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Los Angeles, CA: Mankind Publishing Company, 1969. quarto, 570 total, illus. (some color), reading lists Contains an article by Robert Hardy Andrews on "The Truth About Theodore Roosevelt and the Rough Riders" (issue #9, pp. 20-27, 41-52, profusely illus.) Also contains articles on the war with Mexico, the sinking of the Titanic, America's 1863 draft riots, the battle of Stalingrad in WWII, Catherine the Great, Robin Hood, Henry VIII of England (by Winston Churchill), and the German invasion of Belgium in WWI, among many others.
Richmond, VA: John Knox Press, 1972. Presumed First Edition, First printing. Hardcover. 20 cm. 160 pages. Illustrations (editorial cartoons). Front DJ flap price clipped. Dr. Alley was the organizer of the Richmond Chapter of the American Civil Liberties Union. In 1968 he directed the Eugene McCarthy campaign in Richmond and served as Virginia State Treasurer for McCarthy. Dr. Alley was an Associate Professor of Religion at the University of Richmond.
New York: Times Books [Henry Holt and Company], 2002. First Edition [Stated], First Printing [Stated]. Hardcover. Approximately 5.25 in. by 8 in. xvi, , 155,  pages. Frontis Illustration. Milestones. Selected Bibliography. Index. Signed by the author (very scarce) on the fep. This is one of The American Presidents series [Arthur M. Schlesinger, Jr. was General Editor]. Louis Stanton Auchincloss (September 27, 1917 – January 26, 2010) was an American lawyer, novelist, historian, and essayist. He is best known as a novelist whose books explored the experiences and psychology of American polite society and old money. Auchincloss was an associate at Sullivan & Cromwell from 1941 to 1951 (with an interruption for war service from 1941 to 1945 in the United States Navy during World War II, which might have inspired his 1947 novel "The Indifferent Children"). After taking a break to pursue full-time writing, Auchincloss returned to working as a lawyer, first as an associate (1954–58) and then as a partner (1958–86) at Hawkins, Delafield and Wood in New York City, while writing at the rate of a book a year.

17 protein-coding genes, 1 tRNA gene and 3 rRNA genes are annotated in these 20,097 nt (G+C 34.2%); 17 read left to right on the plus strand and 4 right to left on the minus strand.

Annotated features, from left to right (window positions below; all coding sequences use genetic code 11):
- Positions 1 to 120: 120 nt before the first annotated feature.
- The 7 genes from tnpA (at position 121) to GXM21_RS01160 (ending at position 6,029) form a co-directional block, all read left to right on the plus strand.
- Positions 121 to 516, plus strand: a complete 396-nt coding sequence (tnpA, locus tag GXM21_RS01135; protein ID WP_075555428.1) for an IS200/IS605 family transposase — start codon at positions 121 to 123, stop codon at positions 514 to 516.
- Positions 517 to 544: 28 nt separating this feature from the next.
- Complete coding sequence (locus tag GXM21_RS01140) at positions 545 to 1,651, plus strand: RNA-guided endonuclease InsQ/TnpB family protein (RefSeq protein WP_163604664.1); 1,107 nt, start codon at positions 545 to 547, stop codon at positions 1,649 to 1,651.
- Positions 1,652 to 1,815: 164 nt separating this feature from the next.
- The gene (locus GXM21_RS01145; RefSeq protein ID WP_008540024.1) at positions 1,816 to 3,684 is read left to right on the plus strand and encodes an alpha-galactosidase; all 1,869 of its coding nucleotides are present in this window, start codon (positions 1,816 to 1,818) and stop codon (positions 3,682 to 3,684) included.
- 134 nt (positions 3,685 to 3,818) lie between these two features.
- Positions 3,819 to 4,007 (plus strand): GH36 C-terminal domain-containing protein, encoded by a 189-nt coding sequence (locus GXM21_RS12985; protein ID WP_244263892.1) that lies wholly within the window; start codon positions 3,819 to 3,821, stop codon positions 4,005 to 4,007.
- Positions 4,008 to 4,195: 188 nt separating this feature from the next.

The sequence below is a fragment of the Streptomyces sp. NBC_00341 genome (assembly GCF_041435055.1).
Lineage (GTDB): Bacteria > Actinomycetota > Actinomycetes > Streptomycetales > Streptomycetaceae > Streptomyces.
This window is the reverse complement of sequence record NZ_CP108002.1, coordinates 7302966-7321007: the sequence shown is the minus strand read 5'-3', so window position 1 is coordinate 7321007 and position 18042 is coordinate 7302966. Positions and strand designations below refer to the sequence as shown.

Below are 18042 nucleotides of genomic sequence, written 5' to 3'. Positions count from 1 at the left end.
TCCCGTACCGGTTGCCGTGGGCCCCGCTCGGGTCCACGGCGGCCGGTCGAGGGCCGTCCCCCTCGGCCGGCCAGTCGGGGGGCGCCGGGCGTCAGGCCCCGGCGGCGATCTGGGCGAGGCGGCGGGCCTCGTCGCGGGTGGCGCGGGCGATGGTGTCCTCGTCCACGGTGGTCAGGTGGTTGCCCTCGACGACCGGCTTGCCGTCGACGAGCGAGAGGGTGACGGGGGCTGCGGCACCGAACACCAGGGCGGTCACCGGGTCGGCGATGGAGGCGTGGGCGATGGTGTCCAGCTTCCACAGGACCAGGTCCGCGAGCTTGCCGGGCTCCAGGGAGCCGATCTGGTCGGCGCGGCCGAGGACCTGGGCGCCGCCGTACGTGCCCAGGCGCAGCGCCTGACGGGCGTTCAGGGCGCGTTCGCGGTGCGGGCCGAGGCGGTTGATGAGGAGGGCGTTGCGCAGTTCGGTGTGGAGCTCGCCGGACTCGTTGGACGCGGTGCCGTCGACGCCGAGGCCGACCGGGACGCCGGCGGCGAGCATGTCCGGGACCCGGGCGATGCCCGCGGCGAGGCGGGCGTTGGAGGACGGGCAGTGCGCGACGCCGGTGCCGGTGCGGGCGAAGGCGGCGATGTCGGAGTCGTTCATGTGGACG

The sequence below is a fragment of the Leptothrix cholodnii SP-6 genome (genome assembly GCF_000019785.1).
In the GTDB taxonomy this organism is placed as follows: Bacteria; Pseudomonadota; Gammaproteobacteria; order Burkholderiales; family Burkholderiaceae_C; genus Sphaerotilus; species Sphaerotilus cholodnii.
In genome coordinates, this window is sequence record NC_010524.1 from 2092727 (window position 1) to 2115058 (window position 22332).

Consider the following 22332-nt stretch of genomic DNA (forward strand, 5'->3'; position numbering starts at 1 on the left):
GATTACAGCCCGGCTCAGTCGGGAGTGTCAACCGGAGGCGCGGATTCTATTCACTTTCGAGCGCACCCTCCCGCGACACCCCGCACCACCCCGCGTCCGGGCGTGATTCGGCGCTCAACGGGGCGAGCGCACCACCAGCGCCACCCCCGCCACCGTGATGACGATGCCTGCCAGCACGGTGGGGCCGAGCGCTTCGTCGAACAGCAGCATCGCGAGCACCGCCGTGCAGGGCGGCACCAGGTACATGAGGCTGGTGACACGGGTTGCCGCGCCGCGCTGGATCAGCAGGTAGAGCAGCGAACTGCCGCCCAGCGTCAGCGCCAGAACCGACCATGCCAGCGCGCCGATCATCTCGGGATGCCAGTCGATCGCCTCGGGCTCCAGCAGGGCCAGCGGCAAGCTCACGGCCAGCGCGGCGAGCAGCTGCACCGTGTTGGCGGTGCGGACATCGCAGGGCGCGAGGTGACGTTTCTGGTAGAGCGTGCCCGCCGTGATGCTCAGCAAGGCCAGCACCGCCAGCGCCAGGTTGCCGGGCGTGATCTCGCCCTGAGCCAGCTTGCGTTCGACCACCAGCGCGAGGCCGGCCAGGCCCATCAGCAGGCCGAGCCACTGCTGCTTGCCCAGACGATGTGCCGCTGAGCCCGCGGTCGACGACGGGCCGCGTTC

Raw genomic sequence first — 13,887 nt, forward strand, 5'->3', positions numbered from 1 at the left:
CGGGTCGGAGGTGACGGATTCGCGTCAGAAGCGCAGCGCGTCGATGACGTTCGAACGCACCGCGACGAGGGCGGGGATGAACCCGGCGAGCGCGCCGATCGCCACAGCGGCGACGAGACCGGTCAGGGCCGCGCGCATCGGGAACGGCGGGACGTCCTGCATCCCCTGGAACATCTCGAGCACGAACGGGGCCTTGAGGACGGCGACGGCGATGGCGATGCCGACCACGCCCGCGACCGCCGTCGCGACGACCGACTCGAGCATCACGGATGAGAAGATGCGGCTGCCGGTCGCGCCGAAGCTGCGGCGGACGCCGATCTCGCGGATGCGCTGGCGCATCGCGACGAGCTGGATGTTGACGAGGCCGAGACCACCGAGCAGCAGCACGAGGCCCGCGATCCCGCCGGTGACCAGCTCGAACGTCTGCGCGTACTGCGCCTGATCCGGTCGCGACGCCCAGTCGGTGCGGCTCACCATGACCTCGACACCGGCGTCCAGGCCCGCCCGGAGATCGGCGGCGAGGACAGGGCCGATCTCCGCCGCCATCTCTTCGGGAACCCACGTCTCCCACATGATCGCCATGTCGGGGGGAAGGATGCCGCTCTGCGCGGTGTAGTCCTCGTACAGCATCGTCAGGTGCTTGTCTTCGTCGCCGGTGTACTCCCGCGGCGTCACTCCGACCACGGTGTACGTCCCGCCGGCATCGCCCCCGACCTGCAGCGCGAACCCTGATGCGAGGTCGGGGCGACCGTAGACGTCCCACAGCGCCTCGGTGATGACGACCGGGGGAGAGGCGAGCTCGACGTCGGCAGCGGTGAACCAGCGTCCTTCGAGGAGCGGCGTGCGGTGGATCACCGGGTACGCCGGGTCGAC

New York: HarperCollins Publishers, 2003. First Edition. First Printing. Hardcover. x, 475,  pages. Illus., map, notes, glossary, selected bibliography, index. Signed by the author. Peter Balakian (born June 13, 1951) is an Armenian American poet, writer and academic, the Donald M. and Constance H. Rebar Professor of Humanities at Colgate University. He was awarded the Pulitzer Prize for Poetry in 2016. Balakian’s memoir Black Dog of Fate (1997) was winner of the PEN/Albrand Prize for memoir and a New York Times Notable Book. The Burning Tigris: The Armenian Genocide and America’s Response (2003) received the 2005 Raphael Lemkin Prize and was a New York Times Notable Book and New York Times and national best seller. According to the Pulitzer board, Balakian’s work “bear witness to the old losses and tragedies that undergird a global age of danger and uncertainty.” He is also a recipient of the Khorenatsi medal. 2016 he was awarded Armenia’s 2015 Presidential Award for significant contribution to the process of the recognition of the Armenian Genocide.